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  • 09 1902 Hat in Army Service.jpg


#10 world war I nerd

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Posted 04 March 2015 - 02:24 AM

Photo No. 10: There is no way to know if these Marines are wearing the Army issued 1902 Campaign hat with a folded brim or the later USMC issued 1912 Field Hat, which also had a folded brim.

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  • 10 1902 Field Hat Maybe.jpg


#11 world war I nerd

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Posted 04 March 2015 - 02:25 AM

Photo No. 11: In these close ups of the Army soldier from photo number eight and one of the Marines from the above photo, the folded brim is plainly visible and nearly the same size on both hats.

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  • 11 1902 Hat Army & USMC.jpg


#12 world war I nerd

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Posted 04 March 2015 - 02:26 AM

Photo No. 12: An Army 1902 Campaign Hat as used by the USMC. Note the star pattern ventilation holes, the felt washer to accommodate the tying cord, and the folded brim. Also of interest is the EGA cap badge and company letter and battalion number pinned onto the front of the hat.

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  • 12 1902 USMC Field hat.jpg


#13 world war I nerd

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Posted 04 March 2015 - 02:27 AM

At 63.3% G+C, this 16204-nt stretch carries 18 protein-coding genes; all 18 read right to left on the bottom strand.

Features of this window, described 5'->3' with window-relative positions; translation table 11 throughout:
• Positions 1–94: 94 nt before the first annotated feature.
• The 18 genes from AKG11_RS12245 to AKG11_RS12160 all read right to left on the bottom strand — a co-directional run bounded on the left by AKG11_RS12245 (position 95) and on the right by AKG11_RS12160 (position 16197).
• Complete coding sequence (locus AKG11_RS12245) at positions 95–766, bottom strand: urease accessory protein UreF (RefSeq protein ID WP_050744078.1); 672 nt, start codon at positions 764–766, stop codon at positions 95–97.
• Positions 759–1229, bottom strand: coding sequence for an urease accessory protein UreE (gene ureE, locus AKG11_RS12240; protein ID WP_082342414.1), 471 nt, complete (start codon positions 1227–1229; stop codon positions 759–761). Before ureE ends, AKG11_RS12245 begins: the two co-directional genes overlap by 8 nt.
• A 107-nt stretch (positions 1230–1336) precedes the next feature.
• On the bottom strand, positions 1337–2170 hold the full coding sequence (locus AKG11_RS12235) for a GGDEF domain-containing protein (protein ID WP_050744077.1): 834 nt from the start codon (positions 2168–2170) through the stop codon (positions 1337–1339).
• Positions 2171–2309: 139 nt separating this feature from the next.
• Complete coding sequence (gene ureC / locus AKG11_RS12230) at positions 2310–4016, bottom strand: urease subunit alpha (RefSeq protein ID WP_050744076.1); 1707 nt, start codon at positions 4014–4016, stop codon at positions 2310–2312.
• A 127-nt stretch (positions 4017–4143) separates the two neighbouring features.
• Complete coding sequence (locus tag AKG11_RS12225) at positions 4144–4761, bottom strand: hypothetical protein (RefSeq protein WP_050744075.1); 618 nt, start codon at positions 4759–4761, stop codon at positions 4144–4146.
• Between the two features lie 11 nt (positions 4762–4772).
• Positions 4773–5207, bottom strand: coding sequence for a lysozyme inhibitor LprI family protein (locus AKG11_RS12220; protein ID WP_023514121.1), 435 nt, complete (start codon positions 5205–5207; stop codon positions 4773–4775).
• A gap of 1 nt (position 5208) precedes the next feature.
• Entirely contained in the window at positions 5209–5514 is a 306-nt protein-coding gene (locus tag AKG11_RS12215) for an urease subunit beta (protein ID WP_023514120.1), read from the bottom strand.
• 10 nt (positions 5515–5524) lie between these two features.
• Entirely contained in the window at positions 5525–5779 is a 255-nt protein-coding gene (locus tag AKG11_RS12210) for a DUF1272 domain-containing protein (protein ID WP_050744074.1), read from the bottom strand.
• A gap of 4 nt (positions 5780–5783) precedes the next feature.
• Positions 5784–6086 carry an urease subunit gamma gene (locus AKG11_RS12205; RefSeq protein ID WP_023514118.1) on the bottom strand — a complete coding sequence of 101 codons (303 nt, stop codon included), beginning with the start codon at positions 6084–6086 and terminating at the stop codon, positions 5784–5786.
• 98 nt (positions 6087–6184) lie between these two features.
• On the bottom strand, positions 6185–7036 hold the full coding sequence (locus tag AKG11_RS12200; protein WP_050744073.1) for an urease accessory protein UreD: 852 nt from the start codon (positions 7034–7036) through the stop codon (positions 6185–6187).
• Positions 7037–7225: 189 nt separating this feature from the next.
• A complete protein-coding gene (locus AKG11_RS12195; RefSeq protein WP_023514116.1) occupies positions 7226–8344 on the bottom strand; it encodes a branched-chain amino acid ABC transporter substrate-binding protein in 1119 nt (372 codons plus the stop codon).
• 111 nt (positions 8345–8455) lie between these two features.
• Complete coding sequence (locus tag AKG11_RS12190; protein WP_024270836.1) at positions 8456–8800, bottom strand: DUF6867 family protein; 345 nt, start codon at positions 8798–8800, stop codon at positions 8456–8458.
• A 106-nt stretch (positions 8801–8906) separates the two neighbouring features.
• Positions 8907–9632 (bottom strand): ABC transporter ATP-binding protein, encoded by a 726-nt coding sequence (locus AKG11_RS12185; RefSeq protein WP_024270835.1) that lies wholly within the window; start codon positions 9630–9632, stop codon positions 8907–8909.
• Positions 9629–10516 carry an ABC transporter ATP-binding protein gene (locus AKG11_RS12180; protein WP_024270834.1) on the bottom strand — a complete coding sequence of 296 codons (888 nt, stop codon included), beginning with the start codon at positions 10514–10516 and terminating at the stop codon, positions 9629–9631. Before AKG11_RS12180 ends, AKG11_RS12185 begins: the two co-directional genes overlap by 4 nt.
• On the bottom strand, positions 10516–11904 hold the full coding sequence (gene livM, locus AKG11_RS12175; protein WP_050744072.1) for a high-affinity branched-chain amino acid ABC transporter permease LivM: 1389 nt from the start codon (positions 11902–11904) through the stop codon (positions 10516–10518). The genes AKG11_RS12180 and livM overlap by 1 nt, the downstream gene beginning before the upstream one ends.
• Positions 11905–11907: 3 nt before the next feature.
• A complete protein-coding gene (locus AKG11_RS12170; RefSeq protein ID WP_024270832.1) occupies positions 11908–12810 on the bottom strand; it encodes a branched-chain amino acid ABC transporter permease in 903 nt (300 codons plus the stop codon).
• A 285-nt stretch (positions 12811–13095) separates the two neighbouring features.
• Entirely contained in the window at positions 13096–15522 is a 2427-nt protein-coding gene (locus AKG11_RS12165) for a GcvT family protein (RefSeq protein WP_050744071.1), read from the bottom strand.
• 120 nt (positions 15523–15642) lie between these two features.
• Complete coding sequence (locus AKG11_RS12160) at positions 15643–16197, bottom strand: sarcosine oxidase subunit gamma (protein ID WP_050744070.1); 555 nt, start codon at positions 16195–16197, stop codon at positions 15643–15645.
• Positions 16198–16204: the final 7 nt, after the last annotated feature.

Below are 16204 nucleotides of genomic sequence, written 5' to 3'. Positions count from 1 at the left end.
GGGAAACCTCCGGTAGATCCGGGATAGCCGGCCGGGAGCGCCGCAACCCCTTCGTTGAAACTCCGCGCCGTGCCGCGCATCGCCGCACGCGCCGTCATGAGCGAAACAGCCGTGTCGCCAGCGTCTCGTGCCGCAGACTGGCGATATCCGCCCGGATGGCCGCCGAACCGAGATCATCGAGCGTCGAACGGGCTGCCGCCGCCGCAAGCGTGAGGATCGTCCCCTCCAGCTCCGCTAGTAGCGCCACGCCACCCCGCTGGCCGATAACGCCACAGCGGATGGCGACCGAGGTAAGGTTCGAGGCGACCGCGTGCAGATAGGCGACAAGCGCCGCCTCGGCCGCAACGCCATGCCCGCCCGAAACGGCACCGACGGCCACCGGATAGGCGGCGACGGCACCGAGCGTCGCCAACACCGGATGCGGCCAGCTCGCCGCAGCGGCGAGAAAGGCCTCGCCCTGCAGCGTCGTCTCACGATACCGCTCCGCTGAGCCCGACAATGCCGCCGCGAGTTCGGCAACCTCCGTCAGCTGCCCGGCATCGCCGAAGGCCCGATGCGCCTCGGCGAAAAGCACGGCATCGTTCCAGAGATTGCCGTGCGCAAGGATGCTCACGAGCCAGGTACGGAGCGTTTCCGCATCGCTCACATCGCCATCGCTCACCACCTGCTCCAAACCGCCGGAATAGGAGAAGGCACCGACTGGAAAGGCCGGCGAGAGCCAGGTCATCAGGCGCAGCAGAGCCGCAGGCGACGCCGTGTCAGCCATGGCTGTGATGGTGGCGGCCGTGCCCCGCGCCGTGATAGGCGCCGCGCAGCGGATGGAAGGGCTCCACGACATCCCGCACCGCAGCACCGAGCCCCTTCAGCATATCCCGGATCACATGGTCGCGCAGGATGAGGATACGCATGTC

1904 Campaign-Field Hat

 

Photo No. 13: Two years after the adoption of the 1902 Campaign Hat, the 1904 Campaign Hat, Specification No. 651, was adopted by the Army on December 29, 1904. As shown by this example, the 1904 Campaign Hat was similar in appearance to its predecessor in shape, material, and color. The pair of insets show the unique design of the hat’s center punched ventilation holes, and the three rows of stitching which reinforced the hat’s unfolded brim.

 

Photo courtesy of Advance Guard Militaria.com

Attached Images

  • 13 1904 Army Campaign Hat.jpg


#14 world war I nerd

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Posted 04 March 2015 - 02:28 AM

Photo No. 14: The 1904 Campaign hat differed from its predecessor by having an unfolded brim, and by eliminating the fur felt washer that reinforced the area where the braided tying cord passed through the brim. On the 1904 hat, the tying cord passed only through the two slits cut into the felt under the ribbon, at the base of the crown.

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  • 14 1904 Campaign Hat Profile.jpg


#15 world war I nerd

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Posted 04 March 2015 - 02:29 AM

Photo No. 15: All of these USMC officers from left to right, Captain F.E. Delario, Sergeant Major John H. Quick (standing), Lieutenant Colonel William E. Neville, Colonel John A. Lejeune, and Major Smedly D. Butler in Vera Cruz, Mexico 1914, are wearing 1904 Field Hats. All but the sergeant major wear the USMC officer’s red and gold hat cord around the crown of the hat.

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  • 15 USMC Officers in Mexico 1914.jpg

Edited by Bruce Linz, 02 May 2016 - 06:15 AM.


#16 world war I nerd

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Posted 04 March 2015 - 02:30 AM

Photo No. 16: It is difficult to tell if these enlisted Marines are wearing 1904 Field Hats, or if they are wearing 1912 Field Hats that have been creased to resemble the shape of the 1904 hat.

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  • 16 1904 Army Field Hat Details.jpg


#17 world war I nerd

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Posted 04 March 2015 - 02:30 AM